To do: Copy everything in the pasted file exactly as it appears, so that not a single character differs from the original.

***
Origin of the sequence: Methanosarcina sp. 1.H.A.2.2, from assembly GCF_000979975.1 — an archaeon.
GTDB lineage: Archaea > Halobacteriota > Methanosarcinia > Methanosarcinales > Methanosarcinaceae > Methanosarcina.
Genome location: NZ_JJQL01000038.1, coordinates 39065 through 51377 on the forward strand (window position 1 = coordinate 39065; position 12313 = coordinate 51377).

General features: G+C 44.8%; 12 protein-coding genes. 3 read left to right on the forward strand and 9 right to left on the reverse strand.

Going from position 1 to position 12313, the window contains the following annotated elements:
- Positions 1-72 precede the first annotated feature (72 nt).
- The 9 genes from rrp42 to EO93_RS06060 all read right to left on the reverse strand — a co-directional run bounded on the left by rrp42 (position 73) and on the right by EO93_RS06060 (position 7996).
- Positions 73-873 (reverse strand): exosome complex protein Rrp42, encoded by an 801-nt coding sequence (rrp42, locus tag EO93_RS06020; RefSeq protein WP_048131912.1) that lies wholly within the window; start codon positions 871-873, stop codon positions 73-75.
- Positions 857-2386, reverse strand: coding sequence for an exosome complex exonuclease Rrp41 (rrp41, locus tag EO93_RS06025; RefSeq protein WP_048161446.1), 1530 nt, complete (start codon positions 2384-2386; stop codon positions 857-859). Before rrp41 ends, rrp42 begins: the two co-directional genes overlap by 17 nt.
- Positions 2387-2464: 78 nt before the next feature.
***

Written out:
Origin of the sequence: Methanosarcina sp. 1.H.A.2.2, from assembly GCF_000979975.1 — an archaeon.
GTDB lineage: Archaea > Halobacteriota > Methanosarcinia > Methanosarcinales > Methanosarcinaceae > Methanosarcina.
Genome location: NZ_JJQL01000038.1, coordinates 39065 through 51377 on the forward strand (window position 1 = coordinate 39065; position 12313 = coordinate 51377).

General features: G+C 44.8%; 12 protein-coding genes. 3 read left to right on the forward strand and 9 right to left on the reverse strand.

Going from position 1 to position 12313, the window contains the following annotated elements:
- Positions 1-72 precede the first annotated feature (72 nt).
- The 9 genes from rrp42 to EO93_RS06060 all read right to left on the reverse strand — a co-directional run bounded on the left by rrp42 (position 73) and on the right by EO93_RS06060 (position 7996).
- Positions 73-873 (reverse strand): exosome complex protein Rrp42, encoded by an 801-nt coding sequence (rrp42, locus tag EO93_RS06020; RefSeq protein WP_048131912.1) that lies wholly within the window; start codon positions 871-873, stop codon positions 73-75.
- Positions 857-2386, reverse strand: coding sequence for an exosome complex exonuclease Rrp41 (rrp41, locus tag EO93_RS06025; RefSeq protein WP_048161446.1), 1530 nt, complete (start codon positions 2384-2386; stop codon positions 857-859). Before rrp41 ends, rrp42 begins: the two co-directional genes overlap by 17 nt.
- Positions 2387-2464: 78 nt before the next feature.